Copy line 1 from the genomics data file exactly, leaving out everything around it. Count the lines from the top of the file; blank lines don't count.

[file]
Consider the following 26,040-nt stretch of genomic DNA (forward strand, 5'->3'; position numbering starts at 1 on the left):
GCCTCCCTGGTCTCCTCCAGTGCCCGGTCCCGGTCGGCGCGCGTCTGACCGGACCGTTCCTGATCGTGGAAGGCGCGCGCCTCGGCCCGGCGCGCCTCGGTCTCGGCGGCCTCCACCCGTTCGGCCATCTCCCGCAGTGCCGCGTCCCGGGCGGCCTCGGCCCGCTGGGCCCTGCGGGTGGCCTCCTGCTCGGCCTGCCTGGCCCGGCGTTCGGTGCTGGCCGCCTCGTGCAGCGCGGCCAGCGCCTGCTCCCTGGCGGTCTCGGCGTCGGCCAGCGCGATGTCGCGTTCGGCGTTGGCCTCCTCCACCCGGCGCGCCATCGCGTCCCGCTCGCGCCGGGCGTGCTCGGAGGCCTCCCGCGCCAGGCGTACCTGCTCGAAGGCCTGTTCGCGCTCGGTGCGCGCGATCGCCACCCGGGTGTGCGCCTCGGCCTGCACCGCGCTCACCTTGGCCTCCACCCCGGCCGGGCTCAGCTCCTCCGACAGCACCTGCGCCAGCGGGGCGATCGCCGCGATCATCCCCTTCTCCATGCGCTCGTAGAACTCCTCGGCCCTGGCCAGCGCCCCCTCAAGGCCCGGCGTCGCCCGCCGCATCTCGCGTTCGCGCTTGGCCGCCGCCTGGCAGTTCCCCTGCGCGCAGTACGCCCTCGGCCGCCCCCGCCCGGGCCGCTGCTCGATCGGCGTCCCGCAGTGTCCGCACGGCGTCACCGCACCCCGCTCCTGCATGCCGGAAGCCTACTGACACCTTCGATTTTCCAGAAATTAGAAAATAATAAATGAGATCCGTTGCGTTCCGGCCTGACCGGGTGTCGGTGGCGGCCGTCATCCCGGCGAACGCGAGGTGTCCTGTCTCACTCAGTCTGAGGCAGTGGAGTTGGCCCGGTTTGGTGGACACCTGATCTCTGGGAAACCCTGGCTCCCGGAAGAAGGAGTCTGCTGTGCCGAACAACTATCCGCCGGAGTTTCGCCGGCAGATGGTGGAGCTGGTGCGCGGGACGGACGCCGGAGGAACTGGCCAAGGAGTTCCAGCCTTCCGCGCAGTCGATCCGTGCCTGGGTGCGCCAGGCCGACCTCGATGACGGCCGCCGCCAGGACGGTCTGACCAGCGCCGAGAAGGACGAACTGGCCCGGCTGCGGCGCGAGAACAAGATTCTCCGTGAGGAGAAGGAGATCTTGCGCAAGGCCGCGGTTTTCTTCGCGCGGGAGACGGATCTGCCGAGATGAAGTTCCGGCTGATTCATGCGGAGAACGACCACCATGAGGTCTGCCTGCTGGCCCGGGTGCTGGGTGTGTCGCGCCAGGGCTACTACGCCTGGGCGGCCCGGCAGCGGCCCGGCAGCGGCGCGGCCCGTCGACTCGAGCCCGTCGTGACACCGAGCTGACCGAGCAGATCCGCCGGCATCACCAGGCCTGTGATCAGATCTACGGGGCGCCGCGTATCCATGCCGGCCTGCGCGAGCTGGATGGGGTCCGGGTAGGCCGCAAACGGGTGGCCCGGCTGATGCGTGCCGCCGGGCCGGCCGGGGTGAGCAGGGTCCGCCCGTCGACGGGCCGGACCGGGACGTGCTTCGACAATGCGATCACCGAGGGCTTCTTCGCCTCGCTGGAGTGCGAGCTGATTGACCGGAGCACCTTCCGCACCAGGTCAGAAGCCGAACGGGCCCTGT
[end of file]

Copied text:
Consider the following 26,040-nt stretch of genomic DNA (forward strand, 5'->3'; position numbering starts at 1 on the left):